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ERIC Number: ED422454
Record Type: RIE
Publication Date: 1998-Aug
Pages: 37
Abstractor: N/A
Reference Count: N/A
ISBN: N/A
ISSN: N/A
The Tracking and Ability Grouping Debate. Volume 2, Number 8.
Loveless, Tom
Tracking and ability grouping are common practices that are often harshly criticized. Both practices group students of similar achievement levels for instruction, but they differ in how this task is accomplished. Elementary schools typically use ability grouping in reading instruction, with instruction targeted to the reading level of each group. Middle and high schools use tracking to group students between classes, offering courses in academic subjects that reflect differences in students' prior learning. Critics charge that tracking not only fails to benefit any students, but that it also channels poor and minority students into low tracks and dooms them to an inferior education. Research has indicated that when students are grouped into separate classes and given an identical curriculum, there is no appreciable effect on achievement. However, when the curriculum is adjusted to correspond to ability level, it appears that student achievement is boosted, especially for high ability students receiving an accelerated curriculum. Heterogeneous grouping has not been adopted by enough middle schools and high schools to conclude whether detracking produces achievement gains for anyone, and research to date cannot conclusively demonstrate that one or the other is the better way to organize students. The charge of unfairness more accurately depicts tracking's past than its present. In the past, tracking was rigid and deterministic, but today, schools assign students to tracks for particular subject areas based on proficiency. Most schools assign students based on their choices once prerequisites have been met, and transcript studies show that students may move independently up or down in each subject's hierarchy of courses depending on their performance. One criticism still appears valid. Low tracks often emphasize good behavior and menial skills, while high tracks offer preparation for college. These differences in learning environments particularly depress the academic achievement of poor and minority students. In contrast, Catholic high schools appear to provide low track students with a quality education, and they are remarkably similar in boosting low track students to higher levels. Some principles for future policies are outlined. An appendix compares two meta-analyses of the track system. (Contains 7 tables.) (SLD)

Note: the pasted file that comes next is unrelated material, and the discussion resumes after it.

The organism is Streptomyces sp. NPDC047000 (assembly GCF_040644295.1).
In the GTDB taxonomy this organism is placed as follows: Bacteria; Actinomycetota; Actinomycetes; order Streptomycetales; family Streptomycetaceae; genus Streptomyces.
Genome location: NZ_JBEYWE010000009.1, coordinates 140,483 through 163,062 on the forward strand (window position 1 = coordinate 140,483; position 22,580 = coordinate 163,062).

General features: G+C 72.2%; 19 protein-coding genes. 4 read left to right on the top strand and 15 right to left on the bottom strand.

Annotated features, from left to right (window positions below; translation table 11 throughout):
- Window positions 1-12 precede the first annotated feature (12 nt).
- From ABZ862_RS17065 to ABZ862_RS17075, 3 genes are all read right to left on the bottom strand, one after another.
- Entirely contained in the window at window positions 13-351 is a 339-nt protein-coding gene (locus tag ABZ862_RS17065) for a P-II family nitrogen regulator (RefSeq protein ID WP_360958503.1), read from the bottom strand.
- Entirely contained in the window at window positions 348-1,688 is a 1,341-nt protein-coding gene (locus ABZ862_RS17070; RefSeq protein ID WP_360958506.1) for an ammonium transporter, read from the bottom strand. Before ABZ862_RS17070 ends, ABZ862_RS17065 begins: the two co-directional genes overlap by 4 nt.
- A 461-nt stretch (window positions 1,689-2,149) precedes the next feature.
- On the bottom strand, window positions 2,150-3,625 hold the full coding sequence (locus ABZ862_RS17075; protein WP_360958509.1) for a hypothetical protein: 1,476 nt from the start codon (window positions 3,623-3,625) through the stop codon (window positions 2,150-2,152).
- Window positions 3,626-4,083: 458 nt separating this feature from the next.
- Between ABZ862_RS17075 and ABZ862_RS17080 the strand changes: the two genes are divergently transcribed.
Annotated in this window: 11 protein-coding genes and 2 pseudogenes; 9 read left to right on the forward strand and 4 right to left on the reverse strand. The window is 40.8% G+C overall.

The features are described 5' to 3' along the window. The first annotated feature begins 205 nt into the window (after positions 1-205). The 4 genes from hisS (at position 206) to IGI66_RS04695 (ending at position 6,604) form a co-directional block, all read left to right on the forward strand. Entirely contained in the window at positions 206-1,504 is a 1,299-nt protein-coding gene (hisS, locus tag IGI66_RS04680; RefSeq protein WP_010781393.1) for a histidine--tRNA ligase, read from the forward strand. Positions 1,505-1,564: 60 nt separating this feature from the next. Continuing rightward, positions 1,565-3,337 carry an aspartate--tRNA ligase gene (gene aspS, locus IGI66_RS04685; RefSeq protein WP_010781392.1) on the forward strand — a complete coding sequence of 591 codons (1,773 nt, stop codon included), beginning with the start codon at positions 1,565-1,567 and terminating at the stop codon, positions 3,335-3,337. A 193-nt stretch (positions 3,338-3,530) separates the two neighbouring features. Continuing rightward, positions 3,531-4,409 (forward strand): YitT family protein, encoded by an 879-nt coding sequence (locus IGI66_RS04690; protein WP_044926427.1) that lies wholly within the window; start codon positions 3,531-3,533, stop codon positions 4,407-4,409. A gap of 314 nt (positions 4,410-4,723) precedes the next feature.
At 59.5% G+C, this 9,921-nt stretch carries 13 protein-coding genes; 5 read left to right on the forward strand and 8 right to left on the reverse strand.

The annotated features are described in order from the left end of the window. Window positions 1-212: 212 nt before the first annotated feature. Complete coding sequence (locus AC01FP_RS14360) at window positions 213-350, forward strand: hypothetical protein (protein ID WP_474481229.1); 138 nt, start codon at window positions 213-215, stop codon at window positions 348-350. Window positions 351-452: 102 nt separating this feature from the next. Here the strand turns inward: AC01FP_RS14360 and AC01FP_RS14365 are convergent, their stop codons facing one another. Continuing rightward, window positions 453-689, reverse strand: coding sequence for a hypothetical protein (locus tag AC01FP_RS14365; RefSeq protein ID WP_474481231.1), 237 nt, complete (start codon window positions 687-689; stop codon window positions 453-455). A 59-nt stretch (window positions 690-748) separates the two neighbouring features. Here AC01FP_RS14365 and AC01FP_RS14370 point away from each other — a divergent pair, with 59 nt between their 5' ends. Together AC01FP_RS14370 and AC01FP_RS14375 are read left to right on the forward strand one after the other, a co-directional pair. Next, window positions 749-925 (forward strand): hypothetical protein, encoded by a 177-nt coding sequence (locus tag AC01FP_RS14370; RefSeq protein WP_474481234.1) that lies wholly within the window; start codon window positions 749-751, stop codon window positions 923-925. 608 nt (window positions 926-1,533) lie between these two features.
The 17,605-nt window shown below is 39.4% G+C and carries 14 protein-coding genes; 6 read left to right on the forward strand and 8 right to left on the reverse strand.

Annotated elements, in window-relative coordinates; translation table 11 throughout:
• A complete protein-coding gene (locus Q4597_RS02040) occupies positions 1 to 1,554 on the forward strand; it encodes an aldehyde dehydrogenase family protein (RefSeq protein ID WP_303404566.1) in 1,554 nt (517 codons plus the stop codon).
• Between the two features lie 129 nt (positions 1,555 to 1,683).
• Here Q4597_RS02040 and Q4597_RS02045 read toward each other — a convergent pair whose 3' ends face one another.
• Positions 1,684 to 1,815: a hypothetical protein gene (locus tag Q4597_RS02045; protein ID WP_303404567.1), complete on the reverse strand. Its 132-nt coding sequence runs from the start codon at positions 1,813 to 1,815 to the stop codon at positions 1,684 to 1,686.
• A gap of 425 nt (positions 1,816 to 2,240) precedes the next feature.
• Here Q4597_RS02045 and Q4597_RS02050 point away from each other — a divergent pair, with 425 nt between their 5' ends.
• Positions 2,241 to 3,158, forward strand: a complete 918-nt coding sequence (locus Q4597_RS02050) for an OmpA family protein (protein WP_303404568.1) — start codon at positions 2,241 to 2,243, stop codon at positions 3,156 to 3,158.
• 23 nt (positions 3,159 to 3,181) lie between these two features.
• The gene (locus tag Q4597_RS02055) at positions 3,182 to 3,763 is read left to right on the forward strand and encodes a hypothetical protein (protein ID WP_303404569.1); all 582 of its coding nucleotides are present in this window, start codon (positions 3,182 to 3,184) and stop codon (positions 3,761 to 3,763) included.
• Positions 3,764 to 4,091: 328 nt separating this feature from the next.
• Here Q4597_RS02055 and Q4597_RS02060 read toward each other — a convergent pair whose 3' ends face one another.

Thomas B. Fordham Foundation, 1015 18th Street N.W., Suite 300, Washington, DC 20036; toll free telephone: 1-888-TBF-7474; World Wide Web: http://www.edexcellence.net (single copies free).
Publication Type: Information Analyses
Education Level: N/A
Audience: N/A
Language: English
Sponsor: N/A
Authoring Institution: Thomas B. Fordham Foundation, Washington, DC.
Note: Foreword by Chester E. Finn, Jr.